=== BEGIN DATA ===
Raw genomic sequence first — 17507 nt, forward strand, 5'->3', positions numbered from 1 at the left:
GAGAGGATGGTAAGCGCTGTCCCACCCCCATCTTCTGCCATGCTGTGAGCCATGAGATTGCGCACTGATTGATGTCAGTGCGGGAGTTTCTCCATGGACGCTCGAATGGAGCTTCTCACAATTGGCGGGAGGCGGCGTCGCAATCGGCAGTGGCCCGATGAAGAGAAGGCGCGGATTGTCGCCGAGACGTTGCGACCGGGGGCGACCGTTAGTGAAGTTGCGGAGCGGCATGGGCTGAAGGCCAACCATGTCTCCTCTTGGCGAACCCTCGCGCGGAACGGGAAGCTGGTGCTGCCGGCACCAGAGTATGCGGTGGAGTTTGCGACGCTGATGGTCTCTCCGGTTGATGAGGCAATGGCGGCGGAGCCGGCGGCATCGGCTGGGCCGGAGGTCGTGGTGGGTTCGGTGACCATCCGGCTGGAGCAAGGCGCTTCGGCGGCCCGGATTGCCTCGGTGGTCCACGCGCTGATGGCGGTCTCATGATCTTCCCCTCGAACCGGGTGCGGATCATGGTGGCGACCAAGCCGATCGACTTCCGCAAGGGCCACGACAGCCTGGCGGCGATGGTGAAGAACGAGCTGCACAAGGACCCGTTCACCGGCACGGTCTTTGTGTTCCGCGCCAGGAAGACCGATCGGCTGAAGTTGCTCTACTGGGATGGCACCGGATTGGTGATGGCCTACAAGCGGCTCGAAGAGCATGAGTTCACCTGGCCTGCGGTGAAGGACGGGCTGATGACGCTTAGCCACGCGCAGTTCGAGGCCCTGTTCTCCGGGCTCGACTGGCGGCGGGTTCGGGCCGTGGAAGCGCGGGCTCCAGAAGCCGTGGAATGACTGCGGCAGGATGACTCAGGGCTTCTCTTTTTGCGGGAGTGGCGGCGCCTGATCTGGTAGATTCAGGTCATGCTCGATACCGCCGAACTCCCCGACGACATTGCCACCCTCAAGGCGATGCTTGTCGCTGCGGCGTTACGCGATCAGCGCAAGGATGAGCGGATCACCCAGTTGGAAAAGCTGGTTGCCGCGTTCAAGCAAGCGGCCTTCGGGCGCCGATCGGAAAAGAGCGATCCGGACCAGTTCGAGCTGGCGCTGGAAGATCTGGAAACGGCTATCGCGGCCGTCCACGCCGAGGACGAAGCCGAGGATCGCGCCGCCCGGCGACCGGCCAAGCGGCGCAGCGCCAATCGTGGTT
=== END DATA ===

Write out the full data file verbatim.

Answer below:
Raw genomic sequence first — 17507 nt, forward strand, 5'->3', positions numbered from 1 at the left:
GAGAGGATGGTAAGCGCTGTCCCACCCCCATCTTCTGCCATGCTGTGAGCCATGAGATTGCGCACTGATTGATGTCAGTGCGGGAGTTTCTCCATGGACGCTCGAATGGAGCTTCTCACAATTGGCGGGAGGCGGCGTCGCAATCGGCAGTGGCCCGATGAAGAGAAGGCGCGGATTGTCGCCGAGACGTTGCGACCGGGGGCGACCGTTAGTGAAGTTGCGGAGCGGCATGGGCTGAAGGCCAACCATGTCTCCTCTTGGCGAACCCTCGCGCGGAACGGGAAGCTGGTGCTGCCGGCACCAGAGTATGCGGTGGAGTTTGCGACGCTGATGGTCTCTCCGGTTGATGAGGCAATGGCGGCGGAGCCGGCGGCATCGGCTGGGCCGGAGGTCGTGGTGGGTTCGGTGACCATCCGGCTGGAGCAAGGCGCTTCGGCGGCCCGGATTGCCTCGGTGGTCCACGCGCTGATGGCGGTCTCATGATCTTCCCCTCGAACCGGGTGCGGATCATGGTGGCGACCAAGCCGATCGACTTCCGCAAGGGCCACGACAGCCTGGCGGCGATGGTGAAGAACGAGCTGCACAAGGACCCGTTCACCGGCACGGTCTTTGTGTTCCGCGCCAGGAAGACCGATCGGCTGAAGTTGCTCTACTGGGATGGCACCGGATTGGTGATGGCCTACAAGCGGCTCGAAGAGCATGAGTTCACCTGGCCTGCGGTGAAGGACGGGCTGATGACGCTTAGCCACGCGCAGTTCGAGGCCCTGTTCTCCGGGCTCGACTGGCGGCGGGTTCGGGCCGTGGAAGCGCGGGCTCCAGAAGCCGTGGAATGACTGCGGCAGGATGACTCAGGGCTTCTCTTTTTGCGGGAGTGGCGGCGCCTGATCTGGTAGATTCAGGTCATGCTCGATACCGCCGAACTCCCCGACGACATTGCCACCCTCAAGGCGATGCTTGTCGCTGCGGCGTTACGCGATCAGCGCAAGGATGAGCGGATCACCCAGTTGGAAAAGCTGGTTGCCGCGTTCAAGCAAGCGGCCTTCGGGCGCCGATCGGAAAAGAGCGATCCGGACCAGTTCGAGCTGGCGCTGGAAGATCTGGAAACGGCTATCGCGGCCGTCCACGCCGAGGACGAAGCCGAGGATCGCGCCGCCCGGCGACCGGCCAAGCGGCGCAGCGCCAATCGTGGTT